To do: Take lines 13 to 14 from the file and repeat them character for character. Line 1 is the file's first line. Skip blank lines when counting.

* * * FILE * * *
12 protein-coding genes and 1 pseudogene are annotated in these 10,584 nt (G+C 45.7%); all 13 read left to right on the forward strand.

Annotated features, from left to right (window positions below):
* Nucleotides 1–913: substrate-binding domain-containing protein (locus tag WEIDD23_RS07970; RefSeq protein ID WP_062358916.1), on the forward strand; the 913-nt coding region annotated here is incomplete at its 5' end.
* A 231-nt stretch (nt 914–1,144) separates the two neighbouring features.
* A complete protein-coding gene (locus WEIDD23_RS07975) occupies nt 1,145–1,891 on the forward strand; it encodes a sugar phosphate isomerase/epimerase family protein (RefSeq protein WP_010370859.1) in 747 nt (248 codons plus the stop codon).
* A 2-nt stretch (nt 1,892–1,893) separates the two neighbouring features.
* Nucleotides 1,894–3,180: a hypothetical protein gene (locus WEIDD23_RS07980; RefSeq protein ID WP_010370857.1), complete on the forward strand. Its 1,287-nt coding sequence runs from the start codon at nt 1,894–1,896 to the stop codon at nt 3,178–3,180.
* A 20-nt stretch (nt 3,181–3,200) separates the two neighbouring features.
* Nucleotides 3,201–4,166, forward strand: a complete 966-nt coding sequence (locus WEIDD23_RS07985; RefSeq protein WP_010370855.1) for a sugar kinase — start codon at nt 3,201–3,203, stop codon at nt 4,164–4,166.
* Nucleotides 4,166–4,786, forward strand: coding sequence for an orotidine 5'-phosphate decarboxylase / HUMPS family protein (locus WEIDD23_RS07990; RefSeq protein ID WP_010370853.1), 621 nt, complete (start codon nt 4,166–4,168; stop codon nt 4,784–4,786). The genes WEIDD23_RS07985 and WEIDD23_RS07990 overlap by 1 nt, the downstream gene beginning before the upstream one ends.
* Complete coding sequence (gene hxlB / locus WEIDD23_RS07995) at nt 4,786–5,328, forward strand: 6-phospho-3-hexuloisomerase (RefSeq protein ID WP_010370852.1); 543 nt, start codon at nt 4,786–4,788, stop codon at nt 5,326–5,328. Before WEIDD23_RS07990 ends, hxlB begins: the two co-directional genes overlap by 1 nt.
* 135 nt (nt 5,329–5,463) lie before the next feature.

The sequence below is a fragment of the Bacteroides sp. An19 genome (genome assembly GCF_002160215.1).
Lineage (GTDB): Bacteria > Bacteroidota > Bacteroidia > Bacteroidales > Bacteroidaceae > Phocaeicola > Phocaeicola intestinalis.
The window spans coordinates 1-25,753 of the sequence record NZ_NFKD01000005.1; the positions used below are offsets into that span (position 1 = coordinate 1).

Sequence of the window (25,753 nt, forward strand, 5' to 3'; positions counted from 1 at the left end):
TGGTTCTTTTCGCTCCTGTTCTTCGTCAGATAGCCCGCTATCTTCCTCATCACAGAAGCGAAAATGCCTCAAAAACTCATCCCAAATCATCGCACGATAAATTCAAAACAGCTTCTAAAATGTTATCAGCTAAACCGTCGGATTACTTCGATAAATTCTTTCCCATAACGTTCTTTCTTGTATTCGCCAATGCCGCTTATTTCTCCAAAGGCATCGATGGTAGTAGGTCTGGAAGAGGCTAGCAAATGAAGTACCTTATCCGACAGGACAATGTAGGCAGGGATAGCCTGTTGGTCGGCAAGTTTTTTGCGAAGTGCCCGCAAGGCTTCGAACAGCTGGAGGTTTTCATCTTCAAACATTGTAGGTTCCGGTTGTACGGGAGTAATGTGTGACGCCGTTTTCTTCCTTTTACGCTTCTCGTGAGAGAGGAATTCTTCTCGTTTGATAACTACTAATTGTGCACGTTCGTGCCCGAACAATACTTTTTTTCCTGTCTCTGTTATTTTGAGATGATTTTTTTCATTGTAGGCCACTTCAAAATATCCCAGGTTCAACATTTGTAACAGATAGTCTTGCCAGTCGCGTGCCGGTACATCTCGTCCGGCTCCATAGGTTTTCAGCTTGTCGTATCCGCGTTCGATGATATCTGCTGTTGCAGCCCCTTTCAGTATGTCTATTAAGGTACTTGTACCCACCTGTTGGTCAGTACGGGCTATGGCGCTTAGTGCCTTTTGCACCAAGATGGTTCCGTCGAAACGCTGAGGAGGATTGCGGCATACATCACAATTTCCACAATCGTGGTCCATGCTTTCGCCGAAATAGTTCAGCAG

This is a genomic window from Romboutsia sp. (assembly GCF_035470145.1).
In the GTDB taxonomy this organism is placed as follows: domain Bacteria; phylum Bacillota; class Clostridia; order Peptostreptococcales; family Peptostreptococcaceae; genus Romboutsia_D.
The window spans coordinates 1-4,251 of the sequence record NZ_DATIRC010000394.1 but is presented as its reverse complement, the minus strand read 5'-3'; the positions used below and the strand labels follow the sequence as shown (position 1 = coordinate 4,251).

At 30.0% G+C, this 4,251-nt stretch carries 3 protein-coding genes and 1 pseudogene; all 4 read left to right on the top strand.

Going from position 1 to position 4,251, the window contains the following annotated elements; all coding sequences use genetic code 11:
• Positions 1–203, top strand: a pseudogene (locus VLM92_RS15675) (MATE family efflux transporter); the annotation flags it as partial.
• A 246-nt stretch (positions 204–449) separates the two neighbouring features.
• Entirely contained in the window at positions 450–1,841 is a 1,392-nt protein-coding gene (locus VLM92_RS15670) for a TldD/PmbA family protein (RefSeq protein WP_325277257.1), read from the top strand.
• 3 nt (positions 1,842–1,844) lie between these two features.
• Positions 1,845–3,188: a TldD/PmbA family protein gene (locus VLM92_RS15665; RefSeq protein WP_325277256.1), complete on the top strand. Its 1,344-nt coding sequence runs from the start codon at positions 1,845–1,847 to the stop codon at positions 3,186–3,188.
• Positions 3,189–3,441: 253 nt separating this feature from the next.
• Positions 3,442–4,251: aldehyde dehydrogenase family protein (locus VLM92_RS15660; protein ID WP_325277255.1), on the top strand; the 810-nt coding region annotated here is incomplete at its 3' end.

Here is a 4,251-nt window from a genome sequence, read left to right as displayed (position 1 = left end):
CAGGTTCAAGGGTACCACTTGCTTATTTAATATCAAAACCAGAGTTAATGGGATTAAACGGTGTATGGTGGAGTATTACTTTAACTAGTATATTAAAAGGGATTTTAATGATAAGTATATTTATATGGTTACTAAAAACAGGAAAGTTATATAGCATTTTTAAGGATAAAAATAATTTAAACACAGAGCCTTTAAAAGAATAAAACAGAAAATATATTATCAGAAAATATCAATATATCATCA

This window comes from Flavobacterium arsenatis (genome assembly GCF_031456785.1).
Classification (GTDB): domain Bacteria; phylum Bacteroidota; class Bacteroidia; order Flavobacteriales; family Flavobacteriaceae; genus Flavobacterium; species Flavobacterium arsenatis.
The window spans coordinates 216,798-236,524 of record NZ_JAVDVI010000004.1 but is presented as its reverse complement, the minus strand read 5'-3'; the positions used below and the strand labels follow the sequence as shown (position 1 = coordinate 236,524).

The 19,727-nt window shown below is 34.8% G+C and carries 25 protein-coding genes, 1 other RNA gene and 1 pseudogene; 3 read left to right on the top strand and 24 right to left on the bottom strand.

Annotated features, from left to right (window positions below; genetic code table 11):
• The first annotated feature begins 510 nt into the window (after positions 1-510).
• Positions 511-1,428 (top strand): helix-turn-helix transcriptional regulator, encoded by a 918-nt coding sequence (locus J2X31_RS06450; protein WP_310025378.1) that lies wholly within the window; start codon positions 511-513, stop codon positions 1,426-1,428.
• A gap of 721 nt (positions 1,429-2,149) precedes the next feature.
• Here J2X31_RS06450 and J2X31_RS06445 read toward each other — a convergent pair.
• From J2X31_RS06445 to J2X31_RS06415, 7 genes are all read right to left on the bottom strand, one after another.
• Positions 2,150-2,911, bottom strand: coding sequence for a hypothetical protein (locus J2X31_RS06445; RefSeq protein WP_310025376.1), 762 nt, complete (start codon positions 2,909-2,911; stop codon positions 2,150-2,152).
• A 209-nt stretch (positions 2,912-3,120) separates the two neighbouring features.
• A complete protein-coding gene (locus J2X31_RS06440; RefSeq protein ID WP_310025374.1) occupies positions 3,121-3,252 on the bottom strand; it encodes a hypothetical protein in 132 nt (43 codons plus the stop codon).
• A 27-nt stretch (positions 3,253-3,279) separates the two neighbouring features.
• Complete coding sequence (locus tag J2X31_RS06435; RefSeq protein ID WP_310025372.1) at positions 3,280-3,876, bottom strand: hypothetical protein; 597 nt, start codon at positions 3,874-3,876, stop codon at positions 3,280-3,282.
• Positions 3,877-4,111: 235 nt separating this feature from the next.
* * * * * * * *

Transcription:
The sequence below is a fragment of the Bacteroides sp. An19 genome (genome assembly GCF_002160215.1).
Lineage (GTDB): Bacteria > Bacteroidota > Bacteroidia > Bacteroidales > Bacteroidaceae > Phocaeicola > Phocaeicola intestinalis.